And as to his female nudes, the noblest subject for the artist’s brush, the representation of which earned the fullest attention of the most celebrated old masters, well, as the proverb says, “too sad a song either to be sung or to be played.” His nudes are all sickening displays and one is astonished that a man of so much talent and imagination could have been so perverse in the selection of what to paint.
Later, Houbraken quotes poet Andries Pels:
If, as he sometimes did, he painted a naked woman,
He took no Grecian Venus as his model but rather
A washerwoman, or a peat-treader from a barn.
He called this idiocy “copying nature”
And everything else vain ornament. Flabby breasts,
Contorted hands, even the creases left by straps
On the body, or garters on the leg,
They must all be copied else nature was not satisfied,
His nature, that is, which tolerated neither rules
Nor principles of proportion in the human figure.
So, here is Rembrandt, one of the giants of Western art, being excoriated for his “sickening” nudes of washerwomen and other non-Venuses.
And that’s just an example of how Houbraken and two other early biographers, Joachim Sandrart and Filippo Baldinucci, take Rembrandt to task for being so bad while being so good,
Being so bad while being so good
These three biographies are collected in a short (95-page) book, “The Lives of Rembrandt,” published in 2007 with an introduction by Charles Ford, an expert on 17th century Dutch art.
As much fault as these writers find with Rembrandt, they can’t dispute his great popularity in their era (and ever since), and, to one extent or another, acknowledge his great skill. For instance, Sandrart, writing in 1675, six years after the artist’s death, notes his “high eminence…gained through immense hard work, his innate predilection and natural talent.”
Still, he criticizes the painter because, instead of addressing high-faluting topics, he “mostly painted ordinary subjects, subjects without special significance, subjects that pleased him and were schilderachtig [painterly] as the people of the Low Countries say.”
Eleven years later, Baldinucci credits Rembrandt’s success mostly to luck, and holds not only the painter’s religion against him but also his physical appearance. He was, says Baldinucci, a believer in “a false religion” as a Mennonite — modern scholars aren’t sure if he really was a member of that group — and he was hard on the eyes:
The ugly and plebian face by which he was ill-favored, was accompanied by untidy and dirty clothes, since it was his custom, when working, to wipe his brushes on himself, and to do other things of a similar nature.
“Laid on with a trowel”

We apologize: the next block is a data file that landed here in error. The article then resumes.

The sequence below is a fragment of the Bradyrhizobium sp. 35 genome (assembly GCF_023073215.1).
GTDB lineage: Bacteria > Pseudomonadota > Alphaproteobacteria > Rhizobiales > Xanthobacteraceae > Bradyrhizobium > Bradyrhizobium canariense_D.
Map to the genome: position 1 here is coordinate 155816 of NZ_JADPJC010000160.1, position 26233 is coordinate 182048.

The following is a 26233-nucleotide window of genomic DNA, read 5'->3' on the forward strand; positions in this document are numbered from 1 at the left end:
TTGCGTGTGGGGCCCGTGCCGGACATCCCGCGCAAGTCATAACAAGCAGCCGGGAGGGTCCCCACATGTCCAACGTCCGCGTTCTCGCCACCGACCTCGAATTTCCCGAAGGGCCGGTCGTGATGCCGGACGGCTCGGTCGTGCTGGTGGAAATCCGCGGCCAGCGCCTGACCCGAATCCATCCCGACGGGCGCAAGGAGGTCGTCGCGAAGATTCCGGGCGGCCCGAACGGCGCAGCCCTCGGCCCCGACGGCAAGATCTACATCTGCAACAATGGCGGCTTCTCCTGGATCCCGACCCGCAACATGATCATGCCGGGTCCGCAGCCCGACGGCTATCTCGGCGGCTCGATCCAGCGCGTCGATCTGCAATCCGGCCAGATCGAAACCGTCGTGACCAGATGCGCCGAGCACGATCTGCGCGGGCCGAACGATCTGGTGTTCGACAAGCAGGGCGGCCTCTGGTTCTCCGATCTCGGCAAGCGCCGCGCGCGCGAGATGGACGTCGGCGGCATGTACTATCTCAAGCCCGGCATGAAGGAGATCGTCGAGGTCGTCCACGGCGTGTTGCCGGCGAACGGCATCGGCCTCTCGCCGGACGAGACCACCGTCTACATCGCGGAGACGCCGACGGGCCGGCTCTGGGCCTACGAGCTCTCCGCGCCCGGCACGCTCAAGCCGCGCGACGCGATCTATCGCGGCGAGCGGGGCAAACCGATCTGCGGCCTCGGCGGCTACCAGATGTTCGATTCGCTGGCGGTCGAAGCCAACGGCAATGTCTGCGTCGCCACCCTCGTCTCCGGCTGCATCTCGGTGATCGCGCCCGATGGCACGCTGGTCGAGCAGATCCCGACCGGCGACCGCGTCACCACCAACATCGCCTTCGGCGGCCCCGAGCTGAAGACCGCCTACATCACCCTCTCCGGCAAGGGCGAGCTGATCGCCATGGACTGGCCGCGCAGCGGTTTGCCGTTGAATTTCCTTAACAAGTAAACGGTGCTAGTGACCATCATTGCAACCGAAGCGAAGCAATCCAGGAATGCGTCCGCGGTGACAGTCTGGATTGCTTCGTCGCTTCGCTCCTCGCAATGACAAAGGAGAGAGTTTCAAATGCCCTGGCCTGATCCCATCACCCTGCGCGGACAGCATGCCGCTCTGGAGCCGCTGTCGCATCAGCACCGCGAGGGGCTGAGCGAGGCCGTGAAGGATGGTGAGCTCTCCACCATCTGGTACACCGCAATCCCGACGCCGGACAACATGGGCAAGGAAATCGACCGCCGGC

Then comes Houbraken who is upset that, working rapidly, Rembrandt applied his paint with thick, sharp strokes:
This was especially the case during his last years when, seen from nearby, his paintings looked as if they had been laid on with a trowel…It is said that he once painted a portrait with paint so thick that one could pick it up by its nose.
Even so, Houbraken is honest enough to note that “it is on account of this manner of working that his pieces appear so powerful, even when seen from a distance.”
What’s going on here?
More than three centuries after Rembrandt’s life, his paintings and other art are still considered among the masterworks of western humanity. So why were these three critics, all painters, so quick to pick nits?
Coloring outside the lines
It boils down to the final two lines of the quote from the Pels poem: “His nature…tolerated neither rules/Nor principles of proportion in the human figure.”
Rembrandt was a rule-breaker. That’s the indictment these three level against him. They know he was esteemed. They know he was talented — and worked hard. But they are aghast at his unwillingness to color inside the lines.
This was not the first or last time a great artist was denigrated by the art establishment.
As representatives of that establishment, the Sandrarts, Baldinuccis and Houbrakens of any era play an important role in attempting to understand what makes art art. Their commentaries help artists and the public understand why and how art happens.
Houbraken has a rather touching paragraph in which he describes how Dutch artists, unschooled and unprepared, try to paint nudes from life and fail miserably.
Training and preparation are essential for most artists.
“What he set out to do”
But, then, there are the Rembrandts of history. They ignore the “proper” way of creating art, and just create art.
Houbraken, in particular, complains in several places of Rembrandt’s failure to paint “beautiful” things as opposed to ordinary and even ugly subjects. But Rembrandt didn’t give a whit about beautiful. At least, not the “beautiful” as defined by the art establishment.
Instead, he looked at the lumpy bodies and worn faces of the real people around him and turned them into masterpieces.
He was, of course, arrogant in his way. But that’s what the Rembrandts of history — the few and far between — have a right to be.
One other thing Houbraken finds fault with is Rembrandt’s tendency to leave his works seemingly unfinished. And he supplies the artist’s own response to that critique:
A painting is completed if the Master has achieved what he set out to do.
That says it all.
Patrick T. Reardon